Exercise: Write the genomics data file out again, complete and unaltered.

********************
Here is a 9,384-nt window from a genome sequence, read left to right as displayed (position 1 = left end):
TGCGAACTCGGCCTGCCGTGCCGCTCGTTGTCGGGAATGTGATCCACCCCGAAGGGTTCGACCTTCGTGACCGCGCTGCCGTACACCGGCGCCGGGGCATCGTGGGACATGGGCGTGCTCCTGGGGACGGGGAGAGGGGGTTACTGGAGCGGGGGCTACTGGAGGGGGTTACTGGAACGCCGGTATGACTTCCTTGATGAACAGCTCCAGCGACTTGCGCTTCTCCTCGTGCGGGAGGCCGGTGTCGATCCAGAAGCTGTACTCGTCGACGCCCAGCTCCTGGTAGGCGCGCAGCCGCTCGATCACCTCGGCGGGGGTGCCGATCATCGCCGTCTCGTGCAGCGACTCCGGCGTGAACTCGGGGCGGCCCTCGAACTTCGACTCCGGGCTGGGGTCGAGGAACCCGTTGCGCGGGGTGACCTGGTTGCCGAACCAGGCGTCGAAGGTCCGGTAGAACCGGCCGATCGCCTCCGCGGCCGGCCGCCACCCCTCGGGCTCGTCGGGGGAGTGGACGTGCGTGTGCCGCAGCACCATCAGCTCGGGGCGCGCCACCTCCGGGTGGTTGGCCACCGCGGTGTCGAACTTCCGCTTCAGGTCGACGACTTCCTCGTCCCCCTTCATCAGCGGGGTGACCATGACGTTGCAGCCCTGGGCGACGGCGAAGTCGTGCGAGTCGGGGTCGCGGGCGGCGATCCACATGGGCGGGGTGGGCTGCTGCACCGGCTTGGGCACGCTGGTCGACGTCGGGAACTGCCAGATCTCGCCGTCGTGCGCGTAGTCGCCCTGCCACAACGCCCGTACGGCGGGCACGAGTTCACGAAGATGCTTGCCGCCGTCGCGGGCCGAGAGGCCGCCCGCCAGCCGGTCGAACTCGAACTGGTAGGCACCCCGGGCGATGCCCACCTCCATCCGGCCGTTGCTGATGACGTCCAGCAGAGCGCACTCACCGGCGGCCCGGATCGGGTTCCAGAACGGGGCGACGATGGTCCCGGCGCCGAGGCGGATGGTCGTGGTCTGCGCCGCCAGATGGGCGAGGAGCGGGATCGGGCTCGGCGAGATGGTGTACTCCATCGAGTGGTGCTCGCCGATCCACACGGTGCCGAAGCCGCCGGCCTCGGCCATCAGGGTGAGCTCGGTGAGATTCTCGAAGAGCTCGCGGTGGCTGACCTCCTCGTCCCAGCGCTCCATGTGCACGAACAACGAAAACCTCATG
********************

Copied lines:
Here is a 9,384-nt window from a genome sequence, read left to right as displayed (position 1 = left end):
TGCGAACTCGGCCTGCCGTGCCGCTCGTTGTCGGGAATGTGATCCACCCCGAAGGGTTCGACCTTCGTGACCGCGCTGCCGTACACCGGCGCCGGGGCATCGTGGGACATGGGCGTGCTCCTGGGGACGGGGAGAGGGGGTTACTGGAGCGGGGGCTACTGGAGGGGGTTACTGGAACGCCGGTATGACTTCCTTGATGAACAGCTCCAGCGACTTGCGCTTCTCCTCGTGCGGGAGGCCGGTGTCGATCCAGAAGCTGTACTCGTCGACGCCCAGCTCCTGGTAGGCGCGCAGCCGCTCGATCACCTCGGCGGGGGTGCCGATCATCGCCGTCTCGTGCAGCGACTCCGGCGTGAACTCGGGGCGGCCCTCGAACTTCGACTCCGGGCTGGGGTCGAGGAACCCGTTGCGCGGGGTGACCTGGTTGCCGAACCAGGCGTCGAAGGTCCGGTAGAACCGGCCGATCGCCTCCGCGGCCGGCCGCCACCCCTCGGGCTCGTCGGGGGAGTGGACGTGCGTGTGCCGCAGCACCATCAGCTCGGGGCGCGCCACCTCCGGGTGGTTGGCCACCGCGGTGTCGAACTTCCGCTTCAGGTCGACGACTTCCTCGTCCCCCTTCATCAGCGGGGTGACCATGACGTTGCAGCCCTGGGCGACGGCGAAGTCGTGCGAGTCGGGGTCGCGGGCGGCGATCCACATGGGCGGGGTGGGCTGCTGCACCGGCTTGGGCACGCTGGTCGACGTCGGGAACTGCCAGATCTCGCCGTCGTGCGCGTAGTCGCCCTGCCACAACGCCCGTACGGCGGGCACGAGTTCACGAAGATGCTTGCCGCCGTCGCGGGCCGAGAGGCCGCCCGCCAGCCGGTCGAACTCGAACTGGTAGGCACCCCGGGCGATGCCCACCTCCATCCGGCCGTTGCTGATGACGTCCAGCAGAGCGCACTCACCGGCGGCCCGGATCGGGTTCCAGAACGGGGCGACGATGGTCCCGGCGCCGAGGCGGATGGTCGTGGTCTGCGCCGCCAGATGGGCGAGGAGCGGGATCGGGCTCGGCGAGATGGTGTACTCCATCGAGTGGTGCTCGCCGATCCACACGGTGCCGAAGCCGCCGGCCTCGGCCATCAGGGTGAGCTCGGTGAGATTCTCGAAGAGCTCGCGGTGGCTGACCTCCTCGTCCCAGCGCTCCATGTGCACGAACAACGAAAACCTCATG